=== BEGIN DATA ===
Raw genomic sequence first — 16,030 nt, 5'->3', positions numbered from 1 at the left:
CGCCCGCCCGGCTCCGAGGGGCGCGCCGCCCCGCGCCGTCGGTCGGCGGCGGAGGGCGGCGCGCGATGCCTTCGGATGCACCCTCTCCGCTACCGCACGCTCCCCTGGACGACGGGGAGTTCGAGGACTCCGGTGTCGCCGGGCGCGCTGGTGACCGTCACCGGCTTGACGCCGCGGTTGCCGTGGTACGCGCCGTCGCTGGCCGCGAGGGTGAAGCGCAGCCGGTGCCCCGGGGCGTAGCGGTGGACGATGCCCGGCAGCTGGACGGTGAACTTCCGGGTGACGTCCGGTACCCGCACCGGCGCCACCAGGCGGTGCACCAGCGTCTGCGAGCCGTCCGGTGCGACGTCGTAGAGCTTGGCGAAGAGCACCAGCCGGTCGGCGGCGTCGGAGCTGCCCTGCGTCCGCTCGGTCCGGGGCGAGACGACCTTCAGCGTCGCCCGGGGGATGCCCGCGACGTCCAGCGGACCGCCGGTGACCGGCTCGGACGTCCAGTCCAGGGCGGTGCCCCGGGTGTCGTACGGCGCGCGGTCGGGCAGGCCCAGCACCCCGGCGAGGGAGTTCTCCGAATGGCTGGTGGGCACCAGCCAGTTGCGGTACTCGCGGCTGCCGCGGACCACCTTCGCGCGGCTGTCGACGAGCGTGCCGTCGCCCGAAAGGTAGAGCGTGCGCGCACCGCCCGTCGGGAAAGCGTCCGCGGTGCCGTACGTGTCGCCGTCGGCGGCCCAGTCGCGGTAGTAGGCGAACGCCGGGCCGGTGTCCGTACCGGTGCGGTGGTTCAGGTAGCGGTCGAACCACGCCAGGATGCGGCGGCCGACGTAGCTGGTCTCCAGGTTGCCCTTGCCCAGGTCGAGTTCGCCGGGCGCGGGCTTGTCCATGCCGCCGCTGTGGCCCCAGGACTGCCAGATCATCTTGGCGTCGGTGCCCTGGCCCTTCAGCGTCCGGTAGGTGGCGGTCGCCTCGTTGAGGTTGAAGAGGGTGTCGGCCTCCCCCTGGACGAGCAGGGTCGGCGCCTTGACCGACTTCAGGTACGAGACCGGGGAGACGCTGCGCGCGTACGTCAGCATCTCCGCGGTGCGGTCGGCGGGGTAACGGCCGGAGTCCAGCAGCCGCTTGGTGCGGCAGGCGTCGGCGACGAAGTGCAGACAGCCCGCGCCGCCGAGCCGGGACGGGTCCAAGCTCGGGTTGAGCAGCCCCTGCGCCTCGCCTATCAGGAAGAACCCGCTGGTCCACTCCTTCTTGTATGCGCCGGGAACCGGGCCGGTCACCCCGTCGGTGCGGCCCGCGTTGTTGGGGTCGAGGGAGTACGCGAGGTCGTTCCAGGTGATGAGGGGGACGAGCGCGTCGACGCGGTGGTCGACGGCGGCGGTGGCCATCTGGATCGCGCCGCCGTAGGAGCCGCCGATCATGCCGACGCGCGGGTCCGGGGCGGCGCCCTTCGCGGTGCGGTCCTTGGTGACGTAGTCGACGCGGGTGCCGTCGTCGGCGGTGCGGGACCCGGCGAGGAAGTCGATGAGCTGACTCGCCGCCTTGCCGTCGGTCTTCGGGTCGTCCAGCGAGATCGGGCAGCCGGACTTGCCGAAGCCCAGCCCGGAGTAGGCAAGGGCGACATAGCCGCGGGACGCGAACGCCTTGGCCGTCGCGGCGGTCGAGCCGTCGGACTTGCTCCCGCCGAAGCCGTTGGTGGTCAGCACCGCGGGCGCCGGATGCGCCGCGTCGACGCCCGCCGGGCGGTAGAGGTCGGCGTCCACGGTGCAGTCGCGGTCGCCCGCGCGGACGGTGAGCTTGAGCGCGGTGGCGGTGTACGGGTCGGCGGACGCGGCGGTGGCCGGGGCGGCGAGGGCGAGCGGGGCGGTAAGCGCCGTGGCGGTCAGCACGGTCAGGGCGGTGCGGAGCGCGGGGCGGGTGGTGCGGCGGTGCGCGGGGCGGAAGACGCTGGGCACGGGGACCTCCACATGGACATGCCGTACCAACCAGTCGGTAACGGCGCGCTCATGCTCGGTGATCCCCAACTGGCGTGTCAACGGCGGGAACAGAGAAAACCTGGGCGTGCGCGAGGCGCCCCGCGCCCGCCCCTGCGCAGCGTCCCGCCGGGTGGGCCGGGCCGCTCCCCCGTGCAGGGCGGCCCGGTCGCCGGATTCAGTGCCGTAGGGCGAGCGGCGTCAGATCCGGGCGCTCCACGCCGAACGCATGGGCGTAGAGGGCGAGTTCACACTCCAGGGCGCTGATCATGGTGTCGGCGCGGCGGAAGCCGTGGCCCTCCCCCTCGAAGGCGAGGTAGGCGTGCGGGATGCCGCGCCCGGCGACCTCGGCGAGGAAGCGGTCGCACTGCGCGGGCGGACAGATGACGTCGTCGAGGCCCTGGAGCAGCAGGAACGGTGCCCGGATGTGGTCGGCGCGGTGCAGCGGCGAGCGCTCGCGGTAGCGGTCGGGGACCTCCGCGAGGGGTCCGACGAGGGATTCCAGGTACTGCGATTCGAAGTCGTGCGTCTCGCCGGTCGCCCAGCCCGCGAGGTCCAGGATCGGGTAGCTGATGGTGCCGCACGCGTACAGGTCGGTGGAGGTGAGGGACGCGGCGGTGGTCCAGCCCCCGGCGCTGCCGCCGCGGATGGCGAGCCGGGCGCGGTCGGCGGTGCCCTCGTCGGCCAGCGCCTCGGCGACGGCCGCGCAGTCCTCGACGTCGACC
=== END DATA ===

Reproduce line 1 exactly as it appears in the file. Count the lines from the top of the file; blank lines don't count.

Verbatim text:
Raw genomic sequence first — 16,030 nt, 5'->3', positions numbered from 1 at the left: